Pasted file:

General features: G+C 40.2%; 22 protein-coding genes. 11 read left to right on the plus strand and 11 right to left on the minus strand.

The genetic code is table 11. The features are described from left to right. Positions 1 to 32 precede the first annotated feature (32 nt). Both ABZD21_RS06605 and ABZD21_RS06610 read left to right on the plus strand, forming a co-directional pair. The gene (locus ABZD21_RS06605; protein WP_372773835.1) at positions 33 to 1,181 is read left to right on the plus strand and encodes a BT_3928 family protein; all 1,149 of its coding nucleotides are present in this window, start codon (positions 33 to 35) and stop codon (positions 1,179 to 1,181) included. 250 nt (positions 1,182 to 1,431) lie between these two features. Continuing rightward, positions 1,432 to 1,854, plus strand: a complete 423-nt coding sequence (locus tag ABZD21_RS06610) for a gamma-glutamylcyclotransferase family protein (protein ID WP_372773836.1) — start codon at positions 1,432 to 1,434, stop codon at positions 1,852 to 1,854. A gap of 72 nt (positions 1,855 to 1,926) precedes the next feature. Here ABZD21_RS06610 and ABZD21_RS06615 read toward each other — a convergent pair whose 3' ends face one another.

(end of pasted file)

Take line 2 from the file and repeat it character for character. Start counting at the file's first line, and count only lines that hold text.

The genetic code is table 11. The features are described from left to right. Positions 1 to 32 precede the first annotated feature (32 nt). Both ABZD21_RS06605 and ABZD21_RS06610 read left to right on the plus strand, forming a co-directional pair. The gene (locus ABZD21_RS06605; protein WP_372773835.1) at positions 33 to 1,181 is read left to right on the plus strand and encodes a BT_3928 family protein; all 1,149 of its coding nucleotides are present in this window, start codon (positions 33 to 35) and stop codon (positions 1,179 to 1,181) included. 250 nt (positions 1,182 to 1,431) lie between these two features. Continuing rightward, positions 1,432 to 1,854, plus strand: a complete 423-nt coding sequence (locus tag ABZD21_RS06610) for a gamma-glutamylcyclotransferase family protein (protein ID WP_372773836.1) — start codon at positions 1,432 to 1,434, stop codon at positions 1,852 to 1,854. A gap of 72 nt (positions 1,855 to 1,926) precedes the next feature. Here ABZD21_RS06610 and ABZD21_RS06615 read toward each other — a convergent pair whose 3' ends face one another.